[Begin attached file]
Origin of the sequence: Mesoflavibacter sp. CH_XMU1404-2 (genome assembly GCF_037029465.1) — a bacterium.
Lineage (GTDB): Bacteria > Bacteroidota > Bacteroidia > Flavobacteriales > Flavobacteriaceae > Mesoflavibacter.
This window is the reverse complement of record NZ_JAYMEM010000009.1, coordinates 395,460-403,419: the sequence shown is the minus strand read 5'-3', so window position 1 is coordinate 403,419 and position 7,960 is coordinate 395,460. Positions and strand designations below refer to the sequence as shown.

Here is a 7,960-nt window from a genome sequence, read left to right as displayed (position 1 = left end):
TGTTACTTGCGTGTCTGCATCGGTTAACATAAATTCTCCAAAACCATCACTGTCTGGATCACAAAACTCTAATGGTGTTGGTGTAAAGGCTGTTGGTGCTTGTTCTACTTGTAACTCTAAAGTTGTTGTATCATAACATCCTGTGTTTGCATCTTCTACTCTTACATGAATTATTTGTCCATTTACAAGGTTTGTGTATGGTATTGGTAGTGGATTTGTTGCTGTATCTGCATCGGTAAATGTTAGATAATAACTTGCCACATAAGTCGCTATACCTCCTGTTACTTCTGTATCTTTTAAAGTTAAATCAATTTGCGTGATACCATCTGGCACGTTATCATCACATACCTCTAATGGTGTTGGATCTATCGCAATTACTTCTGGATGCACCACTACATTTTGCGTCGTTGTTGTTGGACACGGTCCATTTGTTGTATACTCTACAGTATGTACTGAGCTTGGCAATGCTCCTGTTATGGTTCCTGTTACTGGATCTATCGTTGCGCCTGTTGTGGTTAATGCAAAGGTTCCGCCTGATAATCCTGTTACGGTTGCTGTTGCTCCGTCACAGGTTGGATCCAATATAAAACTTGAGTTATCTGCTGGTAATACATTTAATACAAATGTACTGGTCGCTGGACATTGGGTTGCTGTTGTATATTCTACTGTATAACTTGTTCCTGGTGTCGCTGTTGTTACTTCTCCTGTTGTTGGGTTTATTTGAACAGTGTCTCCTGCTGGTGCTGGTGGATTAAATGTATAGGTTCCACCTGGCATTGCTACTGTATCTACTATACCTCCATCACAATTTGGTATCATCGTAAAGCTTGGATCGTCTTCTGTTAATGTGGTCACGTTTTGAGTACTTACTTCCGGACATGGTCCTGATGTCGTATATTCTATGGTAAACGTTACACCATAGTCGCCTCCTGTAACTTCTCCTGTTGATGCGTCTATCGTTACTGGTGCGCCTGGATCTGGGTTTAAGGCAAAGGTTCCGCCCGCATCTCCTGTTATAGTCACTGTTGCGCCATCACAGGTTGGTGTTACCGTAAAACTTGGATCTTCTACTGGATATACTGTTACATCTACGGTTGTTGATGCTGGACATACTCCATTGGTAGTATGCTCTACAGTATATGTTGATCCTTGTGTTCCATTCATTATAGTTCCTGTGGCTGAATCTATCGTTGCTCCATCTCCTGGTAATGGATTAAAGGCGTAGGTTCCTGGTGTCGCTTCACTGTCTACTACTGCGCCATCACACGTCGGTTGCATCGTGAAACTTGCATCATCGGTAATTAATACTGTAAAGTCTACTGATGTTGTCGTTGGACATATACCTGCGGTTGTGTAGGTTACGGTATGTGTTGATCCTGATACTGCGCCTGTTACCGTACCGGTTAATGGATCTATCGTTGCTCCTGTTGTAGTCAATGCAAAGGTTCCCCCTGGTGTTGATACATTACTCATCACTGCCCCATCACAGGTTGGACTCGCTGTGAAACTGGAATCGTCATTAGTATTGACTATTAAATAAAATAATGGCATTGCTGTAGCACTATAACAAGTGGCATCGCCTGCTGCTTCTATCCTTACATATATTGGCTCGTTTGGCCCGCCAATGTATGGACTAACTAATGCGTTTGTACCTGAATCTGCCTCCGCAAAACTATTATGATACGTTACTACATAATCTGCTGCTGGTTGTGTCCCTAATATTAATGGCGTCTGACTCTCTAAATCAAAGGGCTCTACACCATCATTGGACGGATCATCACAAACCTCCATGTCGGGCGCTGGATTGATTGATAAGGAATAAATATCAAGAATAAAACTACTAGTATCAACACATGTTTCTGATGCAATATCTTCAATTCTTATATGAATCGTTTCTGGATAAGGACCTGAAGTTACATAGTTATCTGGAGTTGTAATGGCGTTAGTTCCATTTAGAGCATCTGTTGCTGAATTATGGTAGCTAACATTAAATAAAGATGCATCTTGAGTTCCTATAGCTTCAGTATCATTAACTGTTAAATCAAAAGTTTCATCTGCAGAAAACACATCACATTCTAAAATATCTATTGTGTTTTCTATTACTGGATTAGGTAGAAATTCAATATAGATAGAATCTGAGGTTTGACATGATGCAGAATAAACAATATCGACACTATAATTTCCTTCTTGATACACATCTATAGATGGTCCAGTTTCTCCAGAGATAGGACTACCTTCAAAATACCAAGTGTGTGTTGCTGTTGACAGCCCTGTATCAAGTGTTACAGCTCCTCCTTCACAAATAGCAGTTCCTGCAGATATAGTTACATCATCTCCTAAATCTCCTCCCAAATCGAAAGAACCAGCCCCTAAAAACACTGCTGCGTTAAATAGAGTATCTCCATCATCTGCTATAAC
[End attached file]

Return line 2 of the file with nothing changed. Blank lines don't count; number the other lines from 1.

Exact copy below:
Lineage (GTDB): Bacteria > Bacteroidota > Bacteroidia > Flavobacteriales > Flavobacteriaceae > Mesoflavibacter.